The sun sets beyond visitors to Liberty Memorial on July 21, 2016, as the temperature hovers around 100 degrees in Kansas City, Mo. For the third straight year, Earth set a record for the hottest year, NOAA and NASA announced. NASA says 2016 was warmer than 2015 - by a lot. (AP Photo/Charlie Riedel, File)

Editorial: Climate change a growing challenge for a new president

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SHARE Editorial: Climate change a growing challenge for a new president

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In what amounts to blockbuster news in the field of climate change, scientists confirmed Wednesday that the Earth set a new record in 2016 — the third year in a row — for warmth.

We await word of what President-elect Donald Trump plans to do about that.

Climate change, and the threat it poses to our environmental, safety and the natural world, will be a more pressing challenge than ever during Trump’s presidency. The stakes grow only higher. The new president will be tasked with taking on this great global challenge, even if Republicans in Congress continue to live in a state of denial.

So where exactly does Trump stand?

Five years ago, he infamously tweeted that the Chinese invented the idea of global warming to hurt U.S. manufacturers. Last year, he said “nobody really knows” if climate change is happening. And to run the U.S. Environmental Protection Agency, he has nominated Oklahoma Attorney General Scott Pruitt, who in the past has been a climate change denier. Equally worrisome, Trump’s nominee to lead the Department of the Interior, Rep. Ryan Zinke (R-Mont.), has claimed climate change is not “proven science.”

But in November, Trump backed off a campaign promise to scrap last year’s 190-nation Paris agreement to slow the progress of global warming, saying he has an “open mind” about it. And in testimony before Congress on Wednesday, Pruitt said he does not believe climate change is a hoax.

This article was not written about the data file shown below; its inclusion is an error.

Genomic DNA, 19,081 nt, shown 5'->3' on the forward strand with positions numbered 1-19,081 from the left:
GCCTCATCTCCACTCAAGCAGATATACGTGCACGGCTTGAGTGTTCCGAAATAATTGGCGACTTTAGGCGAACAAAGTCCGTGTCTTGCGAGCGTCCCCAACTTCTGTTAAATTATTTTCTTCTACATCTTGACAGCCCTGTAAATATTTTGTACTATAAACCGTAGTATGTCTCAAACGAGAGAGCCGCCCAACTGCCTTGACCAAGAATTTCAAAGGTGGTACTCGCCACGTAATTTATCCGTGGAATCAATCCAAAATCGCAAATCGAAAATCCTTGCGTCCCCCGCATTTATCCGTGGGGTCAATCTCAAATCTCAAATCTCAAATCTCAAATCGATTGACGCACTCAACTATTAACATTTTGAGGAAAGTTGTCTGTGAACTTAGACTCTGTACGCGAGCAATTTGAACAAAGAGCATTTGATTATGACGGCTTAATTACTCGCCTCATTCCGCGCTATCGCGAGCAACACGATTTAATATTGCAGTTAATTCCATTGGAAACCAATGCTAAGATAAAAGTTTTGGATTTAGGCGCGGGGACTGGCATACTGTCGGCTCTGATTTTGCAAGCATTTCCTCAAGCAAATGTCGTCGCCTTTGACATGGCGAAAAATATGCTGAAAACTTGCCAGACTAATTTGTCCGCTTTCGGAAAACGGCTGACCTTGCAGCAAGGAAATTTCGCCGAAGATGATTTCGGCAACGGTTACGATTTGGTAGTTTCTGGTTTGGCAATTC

Follow @csteditorialsIs there a change in the prevailing wind here? Or are the past statements of Trump and his nominees the tip of a dangerously melting iceberg, signs that America in the future will be struggling with ever greater weather and environmental catastrophes?

Already, coastal areas are suffering increases in tidal flooding, coral reefs are dying, and polar ice is melting. Intense storms are more likely and are stronger. Unchecked, climate change will be a threat to humans.

The new heat record set in 2016 — boosted by a continued El Nino weather pattern in the Pacific Ocean — broke the earlier record by the largest margin ever, the National Oceanic and Atmospheric Administration said. It is the first time the record has been broken in three straight years since 1939-41.

In its own independent analysis, NASA said 16 of the 17 warmest years have happened since 2001 and most of the warming has happened in the past 35 years. NASA climate scientist Gavin Schmidt says it’s been 125,000 years since the world was as warm as it was in 2016. Almost all climate scientists believe human activity is the major cause of climate change.

About 70 percent of Americans believe global warming is happening and that the United States should stand by the Paris agreement to reduce reliance on fossil fuels, a major source of the greenhouse gases that are warming the planet.

The question now is whether Trump is among that well informed and responsible 70 percent.

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